For instance, they hint at a romance between Tiger Lily and Hook, which is strange. They also never go into details about the whole immortality thing, or why Peter will stay young forever. I get that the fairy dust prevents aging and death, but is that the reason that Peter and the Lost Boys remain children? And most vague of all, why and how does Hook turn into Peter’s arch-nemesis? All in all, this film claims to add to the story, but I feel as if I understand it less now.
As a kid, the story of Peter Pan was magical and filled with wonder, but this prequel seems to lack anything the original story brought to the table. I don’t know if it’s because of the lacking storyline, or the terrible acting, but the film just sort of sits in the stomach like a bland meal of CGI and mediocrity. Even the way the plot introduces the backstory by having CGI illustrations in wood and water seems condescending to the audience.
As far as the casting goes—wow. It’s not hard to find a kid to suit Peter Pan, and Levi Miller does give it a good try, but there are some points in which I’m not sure if it’s his acting or the poorly constructed dialogue that are making scenes flop. They also managed to cast Rooney Mara as Tiger Lily, which seems a weird choice considering the part was always described as an American Indian.
And I have to mention how incredibly annoying Garret Hedlund’s performance is in this film. From the second he opens his mouth, you can tell that voice isn’t natural, and his acting only gets more forced as the movie goes, and it progressively feels like nails on a chalkboard. Even Hugh Jackman, who’s renowned for his acting abilities, lets his part fall pretty flat, as it feels like the eccentricities of the character were never given any depth.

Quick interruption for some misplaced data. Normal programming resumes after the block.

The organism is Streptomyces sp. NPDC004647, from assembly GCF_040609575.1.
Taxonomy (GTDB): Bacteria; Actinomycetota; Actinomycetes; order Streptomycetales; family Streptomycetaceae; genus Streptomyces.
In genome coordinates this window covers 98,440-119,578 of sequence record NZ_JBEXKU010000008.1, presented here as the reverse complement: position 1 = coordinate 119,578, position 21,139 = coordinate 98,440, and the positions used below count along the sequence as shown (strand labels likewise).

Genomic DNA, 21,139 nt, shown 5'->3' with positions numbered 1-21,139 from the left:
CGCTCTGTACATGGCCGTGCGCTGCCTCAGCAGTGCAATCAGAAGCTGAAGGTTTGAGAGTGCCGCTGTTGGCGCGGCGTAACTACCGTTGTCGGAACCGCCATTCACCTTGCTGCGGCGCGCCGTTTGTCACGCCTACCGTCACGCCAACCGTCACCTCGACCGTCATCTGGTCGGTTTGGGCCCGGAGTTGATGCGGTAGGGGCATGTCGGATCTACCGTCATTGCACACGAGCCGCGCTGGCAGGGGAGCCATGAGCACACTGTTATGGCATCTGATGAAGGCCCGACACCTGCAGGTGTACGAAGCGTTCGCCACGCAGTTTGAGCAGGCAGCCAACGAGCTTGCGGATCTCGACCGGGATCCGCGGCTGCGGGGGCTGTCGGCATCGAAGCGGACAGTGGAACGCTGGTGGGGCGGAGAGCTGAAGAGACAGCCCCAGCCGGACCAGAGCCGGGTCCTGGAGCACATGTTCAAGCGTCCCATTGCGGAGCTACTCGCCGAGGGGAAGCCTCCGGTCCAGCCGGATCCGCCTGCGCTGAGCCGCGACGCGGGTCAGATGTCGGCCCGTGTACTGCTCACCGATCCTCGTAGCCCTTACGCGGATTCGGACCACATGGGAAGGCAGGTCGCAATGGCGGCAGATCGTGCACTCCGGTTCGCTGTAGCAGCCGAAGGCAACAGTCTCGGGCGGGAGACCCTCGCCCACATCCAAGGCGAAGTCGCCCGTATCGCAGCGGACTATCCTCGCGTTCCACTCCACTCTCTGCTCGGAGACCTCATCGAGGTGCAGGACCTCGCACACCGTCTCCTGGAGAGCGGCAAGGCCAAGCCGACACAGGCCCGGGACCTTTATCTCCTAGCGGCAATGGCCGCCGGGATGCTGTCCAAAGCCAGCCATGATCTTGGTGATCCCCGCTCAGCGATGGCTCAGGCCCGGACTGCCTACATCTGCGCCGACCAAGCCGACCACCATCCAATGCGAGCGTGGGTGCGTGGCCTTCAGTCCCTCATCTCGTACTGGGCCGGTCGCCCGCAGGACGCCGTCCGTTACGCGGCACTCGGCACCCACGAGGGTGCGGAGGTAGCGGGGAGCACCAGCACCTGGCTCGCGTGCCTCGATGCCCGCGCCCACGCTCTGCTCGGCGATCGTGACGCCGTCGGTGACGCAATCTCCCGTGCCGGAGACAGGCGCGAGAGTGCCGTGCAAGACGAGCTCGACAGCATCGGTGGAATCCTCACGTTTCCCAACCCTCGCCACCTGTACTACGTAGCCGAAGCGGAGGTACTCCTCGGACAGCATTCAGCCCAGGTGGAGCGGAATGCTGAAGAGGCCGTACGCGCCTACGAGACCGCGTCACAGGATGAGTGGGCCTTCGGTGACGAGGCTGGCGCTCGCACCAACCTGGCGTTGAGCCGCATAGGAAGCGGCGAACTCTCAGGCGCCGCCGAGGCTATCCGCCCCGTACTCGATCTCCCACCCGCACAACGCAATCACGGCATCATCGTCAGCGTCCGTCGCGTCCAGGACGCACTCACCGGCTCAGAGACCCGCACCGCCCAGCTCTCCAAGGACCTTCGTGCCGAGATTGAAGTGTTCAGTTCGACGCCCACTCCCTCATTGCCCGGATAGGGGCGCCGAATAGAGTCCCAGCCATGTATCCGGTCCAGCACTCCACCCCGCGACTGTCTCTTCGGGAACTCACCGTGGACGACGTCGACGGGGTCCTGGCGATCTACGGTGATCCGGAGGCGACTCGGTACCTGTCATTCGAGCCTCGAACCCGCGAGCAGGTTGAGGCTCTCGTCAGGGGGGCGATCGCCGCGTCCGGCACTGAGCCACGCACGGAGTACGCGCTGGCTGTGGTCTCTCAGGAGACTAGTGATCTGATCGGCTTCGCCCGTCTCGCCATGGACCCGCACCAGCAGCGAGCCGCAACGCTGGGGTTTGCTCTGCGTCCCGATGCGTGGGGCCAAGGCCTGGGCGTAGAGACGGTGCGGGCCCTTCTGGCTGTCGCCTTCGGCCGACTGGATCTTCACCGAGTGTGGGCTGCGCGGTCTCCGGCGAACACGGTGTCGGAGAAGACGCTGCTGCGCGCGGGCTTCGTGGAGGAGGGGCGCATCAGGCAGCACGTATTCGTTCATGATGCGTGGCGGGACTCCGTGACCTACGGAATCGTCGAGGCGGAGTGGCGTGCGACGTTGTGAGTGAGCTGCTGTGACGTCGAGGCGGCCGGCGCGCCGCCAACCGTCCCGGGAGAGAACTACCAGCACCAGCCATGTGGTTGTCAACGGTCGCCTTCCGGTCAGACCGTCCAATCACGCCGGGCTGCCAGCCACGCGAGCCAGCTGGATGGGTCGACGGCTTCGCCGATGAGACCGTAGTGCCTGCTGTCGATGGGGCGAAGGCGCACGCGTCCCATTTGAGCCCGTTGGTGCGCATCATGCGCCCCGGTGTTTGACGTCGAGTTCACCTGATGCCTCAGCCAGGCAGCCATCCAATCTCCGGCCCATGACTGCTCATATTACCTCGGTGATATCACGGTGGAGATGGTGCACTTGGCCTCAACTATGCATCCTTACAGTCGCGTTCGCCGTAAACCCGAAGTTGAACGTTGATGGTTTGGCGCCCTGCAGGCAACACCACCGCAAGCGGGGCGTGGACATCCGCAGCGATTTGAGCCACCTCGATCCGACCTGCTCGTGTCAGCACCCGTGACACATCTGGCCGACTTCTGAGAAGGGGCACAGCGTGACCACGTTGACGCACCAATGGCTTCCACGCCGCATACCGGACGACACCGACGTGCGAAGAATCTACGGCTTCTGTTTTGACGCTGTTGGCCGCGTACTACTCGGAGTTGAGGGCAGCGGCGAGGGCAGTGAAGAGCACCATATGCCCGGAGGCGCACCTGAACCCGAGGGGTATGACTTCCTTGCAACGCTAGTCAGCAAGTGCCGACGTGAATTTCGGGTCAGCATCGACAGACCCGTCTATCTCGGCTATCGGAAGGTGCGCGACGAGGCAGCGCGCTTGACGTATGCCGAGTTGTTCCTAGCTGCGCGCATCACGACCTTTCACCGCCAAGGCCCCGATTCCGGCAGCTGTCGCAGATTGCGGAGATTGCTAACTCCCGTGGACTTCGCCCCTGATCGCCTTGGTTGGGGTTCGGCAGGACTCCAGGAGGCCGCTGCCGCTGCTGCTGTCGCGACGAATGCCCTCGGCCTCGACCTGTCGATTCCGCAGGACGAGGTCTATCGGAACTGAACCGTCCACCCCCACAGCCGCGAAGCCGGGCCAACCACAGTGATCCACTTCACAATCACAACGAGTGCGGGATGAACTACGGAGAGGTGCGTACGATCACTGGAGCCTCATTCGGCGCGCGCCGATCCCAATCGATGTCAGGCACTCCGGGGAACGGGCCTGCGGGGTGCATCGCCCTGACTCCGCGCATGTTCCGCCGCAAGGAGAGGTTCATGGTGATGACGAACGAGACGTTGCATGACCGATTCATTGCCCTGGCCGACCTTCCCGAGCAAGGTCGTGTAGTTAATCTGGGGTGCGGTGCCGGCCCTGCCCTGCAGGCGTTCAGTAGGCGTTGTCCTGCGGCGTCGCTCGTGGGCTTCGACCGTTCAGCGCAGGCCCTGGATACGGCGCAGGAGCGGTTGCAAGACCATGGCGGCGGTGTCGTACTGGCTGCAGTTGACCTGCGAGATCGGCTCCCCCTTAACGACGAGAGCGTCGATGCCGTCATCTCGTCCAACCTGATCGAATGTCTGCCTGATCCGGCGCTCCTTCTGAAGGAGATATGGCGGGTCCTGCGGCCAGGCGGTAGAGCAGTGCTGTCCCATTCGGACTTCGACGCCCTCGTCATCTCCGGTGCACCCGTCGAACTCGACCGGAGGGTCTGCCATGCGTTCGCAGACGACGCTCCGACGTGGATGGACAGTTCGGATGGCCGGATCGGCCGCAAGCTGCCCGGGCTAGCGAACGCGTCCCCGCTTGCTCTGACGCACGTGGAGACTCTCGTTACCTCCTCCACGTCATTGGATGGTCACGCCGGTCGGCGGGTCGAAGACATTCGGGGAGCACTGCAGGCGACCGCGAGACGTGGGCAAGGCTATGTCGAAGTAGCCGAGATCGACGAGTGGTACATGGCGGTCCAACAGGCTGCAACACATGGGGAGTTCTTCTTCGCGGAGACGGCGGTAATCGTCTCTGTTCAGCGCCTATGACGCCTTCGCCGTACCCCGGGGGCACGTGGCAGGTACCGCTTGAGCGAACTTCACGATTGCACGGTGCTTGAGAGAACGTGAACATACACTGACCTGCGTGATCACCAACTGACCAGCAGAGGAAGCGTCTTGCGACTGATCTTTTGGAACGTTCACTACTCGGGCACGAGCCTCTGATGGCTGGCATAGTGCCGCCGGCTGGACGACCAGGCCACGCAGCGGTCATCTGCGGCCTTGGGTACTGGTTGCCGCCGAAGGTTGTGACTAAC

The use of modern music in the movie was also confusing. There’s a scene where Blackbeard and all the slaves sing “Smells Like Teen Spirit”, and another where they sing “Blitzkrieg Bop”. I wasn’t sure if they were just incorporating it into the film for a bit of fun, or if they were hinting that the pirates visited more modern times and brought the songs back. All the same, it was pretty weird, especially since it was only in a small portion of the film and the gimmick was quickly forgotten. For that, I guess we can be thankful.
So, if you’re looking to satisfy your love of Peter Pan, you may not enjoy this prequel. However, if you just want to keep the kids entertained for a couple of hours, then this film should do the trick.